Egypt’s First Entry in Solar Decathlon Based on Matchbox | Home Design Find

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Egypt’s First Entry in Solar Decathlon Based on Matchbox

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The first ever submission from Egypt in next year’s solar decathlon is remarkable in its ingenuity.

Temperatures in Egypt’s deserts can range from 114 F in summer to 32 F in winter. This is a passive solar house that can be adjusted to work as a passive solar house in both the heat of summer and the extreme cold of winter.

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The house is based on the slide out design of the humble matchbox. The double-layered screen also uses an ancient desert cooling technique, the Mashrabiya screen, a core element of traditional Arab-Islamic architecture – allowing for privacy and controling how much light and heat enters the building.

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But in this case, making this mobile is key. The slide-out perforated facades are part of a passive solar scheme that make it possible to regulate temperatures inside by sliding the exterior faces across each other in various combinations.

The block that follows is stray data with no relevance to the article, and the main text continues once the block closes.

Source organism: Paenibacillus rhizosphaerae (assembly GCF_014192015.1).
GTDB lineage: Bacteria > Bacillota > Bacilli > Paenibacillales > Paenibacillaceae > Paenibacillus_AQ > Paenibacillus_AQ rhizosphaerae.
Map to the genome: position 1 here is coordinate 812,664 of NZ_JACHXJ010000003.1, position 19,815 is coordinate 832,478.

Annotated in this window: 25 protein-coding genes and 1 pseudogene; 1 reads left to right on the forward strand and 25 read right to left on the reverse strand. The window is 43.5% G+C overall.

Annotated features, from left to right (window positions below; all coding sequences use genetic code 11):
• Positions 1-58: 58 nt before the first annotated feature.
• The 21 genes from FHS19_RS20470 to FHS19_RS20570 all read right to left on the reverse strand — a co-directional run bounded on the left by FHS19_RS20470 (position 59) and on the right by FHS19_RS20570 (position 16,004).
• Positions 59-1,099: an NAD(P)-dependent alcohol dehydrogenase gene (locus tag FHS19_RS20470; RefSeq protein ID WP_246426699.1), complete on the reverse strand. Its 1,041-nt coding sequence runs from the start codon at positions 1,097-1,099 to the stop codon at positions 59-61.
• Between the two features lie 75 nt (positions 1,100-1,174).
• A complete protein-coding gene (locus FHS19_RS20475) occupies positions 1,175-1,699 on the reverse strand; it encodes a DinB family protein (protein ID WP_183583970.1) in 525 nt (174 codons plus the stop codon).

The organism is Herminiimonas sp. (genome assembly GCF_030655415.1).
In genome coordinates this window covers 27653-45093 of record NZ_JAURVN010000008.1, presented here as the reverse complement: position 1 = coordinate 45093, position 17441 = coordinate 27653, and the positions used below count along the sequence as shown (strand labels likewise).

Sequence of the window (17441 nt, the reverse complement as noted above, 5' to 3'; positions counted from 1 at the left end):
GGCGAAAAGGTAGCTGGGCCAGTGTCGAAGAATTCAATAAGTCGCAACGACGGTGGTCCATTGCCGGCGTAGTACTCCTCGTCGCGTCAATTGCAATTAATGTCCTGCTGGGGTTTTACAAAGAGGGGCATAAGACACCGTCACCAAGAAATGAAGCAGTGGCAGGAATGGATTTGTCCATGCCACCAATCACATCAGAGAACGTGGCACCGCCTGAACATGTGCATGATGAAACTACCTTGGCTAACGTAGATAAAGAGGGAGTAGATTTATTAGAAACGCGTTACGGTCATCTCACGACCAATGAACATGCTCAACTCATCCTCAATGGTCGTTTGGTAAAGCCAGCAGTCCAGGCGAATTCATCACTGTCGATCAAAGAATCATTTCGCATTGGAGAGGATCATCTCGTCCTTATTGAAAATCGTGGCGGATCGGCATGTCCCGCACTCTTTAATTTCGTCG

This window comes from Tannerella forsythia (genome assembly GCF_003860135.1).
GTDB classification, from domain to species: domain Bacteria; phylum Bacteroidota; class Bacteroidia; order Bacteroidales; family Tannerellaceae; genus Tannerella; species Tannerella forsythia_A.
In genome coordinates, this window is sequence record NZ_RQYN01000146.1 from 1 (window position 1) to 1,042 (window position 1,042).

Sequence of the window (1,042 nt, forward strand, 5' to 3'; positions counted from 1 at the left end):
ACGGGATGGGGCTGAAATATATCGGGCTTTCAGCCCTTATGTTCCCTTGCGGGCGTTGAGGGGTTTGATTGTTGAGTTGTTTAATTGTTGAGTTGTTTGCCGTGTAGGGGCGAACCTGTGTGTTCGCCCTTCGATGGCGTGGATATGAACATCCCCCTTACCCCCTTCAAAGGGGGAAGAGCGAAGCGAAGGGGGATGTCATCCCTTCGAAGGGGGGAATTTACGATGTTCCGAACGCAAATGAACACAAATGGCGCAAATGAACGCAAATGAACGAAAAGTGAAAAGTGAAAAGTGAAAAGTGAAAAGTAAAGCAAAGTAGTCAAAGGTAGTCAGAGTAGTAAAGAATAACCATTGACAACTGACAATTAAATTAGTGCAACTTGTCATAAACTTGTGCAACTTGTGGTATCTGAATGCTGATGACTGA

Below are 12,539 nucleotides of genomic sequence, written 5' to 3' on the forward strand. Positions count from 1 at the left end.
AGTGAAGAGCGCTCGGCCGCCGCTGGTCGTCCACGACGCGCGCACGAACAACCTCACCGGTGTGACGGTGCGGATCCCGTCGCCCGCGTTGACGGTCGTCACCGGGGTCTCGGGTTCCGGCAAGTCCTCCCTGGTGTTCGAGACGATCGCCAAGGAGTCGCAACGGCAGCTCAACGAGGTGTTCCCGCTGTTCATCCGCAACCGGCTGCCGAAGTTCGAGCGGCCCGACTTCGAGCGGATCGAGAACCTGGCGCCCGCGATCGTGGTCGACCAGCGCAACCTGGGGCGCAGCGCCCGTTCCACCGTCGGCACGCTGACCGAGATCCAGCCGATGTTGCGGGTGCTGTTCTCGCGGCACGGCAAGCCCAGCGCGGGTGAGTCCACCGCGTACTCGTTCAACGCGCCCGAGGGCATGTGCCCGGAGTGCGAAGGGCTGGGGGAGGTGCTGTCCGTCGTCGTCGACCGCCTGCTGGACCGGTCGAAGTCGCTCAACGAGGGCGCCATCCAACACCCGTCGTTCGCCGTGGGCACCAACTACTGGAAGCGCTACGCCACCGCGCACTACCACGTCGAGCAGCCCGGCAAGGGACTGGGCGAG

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In winter, it is a passive solar house warmed by the sun. The perforated screen of the exterior of the building is slid to each side to maximize solar gain through the huge south-facing glass greenhouse curtain wall. The sun’s heat is stored in thermal mass flooring of concrete.

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To cool the same space in summer, the south side is closed off to reflect heat back out. The double facades are positioned so as to prevent heat or light getting in from the south, while allowing in light from the north.

The same thermal storage in the concrete floor now acts to retain coolness through the hot day. A ceiling vent helps hot air escape.

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